Asian carp are big fish with big impacts, but they also show big promise as a target for invasivores.

Credit: Department of Fisheries and Allied Aquacultures, Auburn University, Alabama, USA.

The moniker “Asian carp” can be applied to many large-bodied Asian fish species, several of which have achieved notoriety as devastating invaders around the globe.  In recent years, the Bighead Carp Hypopthalmichthys nobilis and the Silver Carp H. molitrix have received considerable attention as populations have moved northward through the Mississippi River basin towards the Laurentian Great Lakes.  Much of that attention comes from their role in the development of environmental DNA detection as a surveillance tool, which we will cover in more detail later this week, but these species also have dramatic impacts on invaded systems and have served as a poster child in the invasivore movement.

The primary impact of these fish comes from their appetite- bighead and silver carp are voracious herbivores with the potential to outcompete native fish for food.  Many officials are concerned that if these fish make it into the Great Lakes, the nearly $7 billion a year sport and commercial fishing industries will suffer catastrophic losses.  Silver carp have also become a sensation on Youtube for their jumping abilities.  While videos of the flying fish, which jump when frightened by watercraft, can be entertaining, the jumping fish have been known to seriously injure passing boaters.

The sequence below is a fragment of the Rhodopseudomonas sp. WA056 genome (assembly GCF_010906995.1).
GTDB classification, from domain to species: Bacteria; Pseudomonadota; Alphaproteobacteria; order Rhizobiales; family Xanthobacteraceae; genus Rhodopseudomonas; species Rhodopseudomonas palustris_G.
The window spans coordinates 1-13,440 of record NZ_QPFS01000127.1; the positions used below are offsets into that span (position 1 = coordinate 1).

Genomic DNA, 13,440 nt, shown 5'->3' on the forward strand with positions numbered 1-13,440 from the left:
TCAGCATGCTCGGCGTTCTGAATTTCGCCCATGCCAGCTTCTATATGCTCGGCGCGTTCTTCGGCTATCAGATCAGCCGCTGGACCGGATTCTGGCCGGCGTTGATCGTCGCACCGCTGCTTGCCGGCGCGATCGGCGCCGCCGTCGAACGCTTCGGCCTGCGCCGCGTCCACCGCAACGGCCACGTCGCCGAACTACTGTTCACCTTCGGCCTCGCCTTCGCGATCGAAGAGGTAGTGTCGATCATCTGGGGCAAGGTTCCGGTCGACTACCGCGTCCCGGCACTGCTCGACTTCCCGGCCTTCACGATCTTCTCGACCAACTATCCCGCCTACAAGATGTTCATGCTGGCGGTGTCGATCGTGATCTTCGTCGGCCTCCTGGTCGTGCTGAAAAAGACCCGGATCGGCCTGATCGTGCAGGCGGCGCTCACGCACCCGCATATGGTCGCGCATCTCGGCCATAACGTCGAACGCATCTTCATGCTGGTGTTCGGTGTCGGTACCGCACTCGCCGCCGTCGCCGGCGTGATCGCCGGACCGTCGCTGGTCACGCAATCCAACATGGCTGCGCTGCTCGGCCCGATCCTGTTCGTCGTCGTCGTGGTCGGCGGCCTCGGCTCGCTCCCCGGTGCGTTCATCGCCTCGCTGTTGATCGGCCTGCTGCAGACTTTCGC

Bighead and silver carp are also a prime target of invasivores.  They appeared on the Food & Water Watch Smart Seafood Guide, and many professionals such as Chef Philippe Parola have dedicated time and effort to cooking and marketing Asian carp.  Several non-food uses for Asian carp have also emerged, including the production of fertilizer. The many potential uses of Asian carp provide only a dull silver lining to the invasion, given the potentially devastating impacts that accompany their establishment. 

Hunting & Gathering

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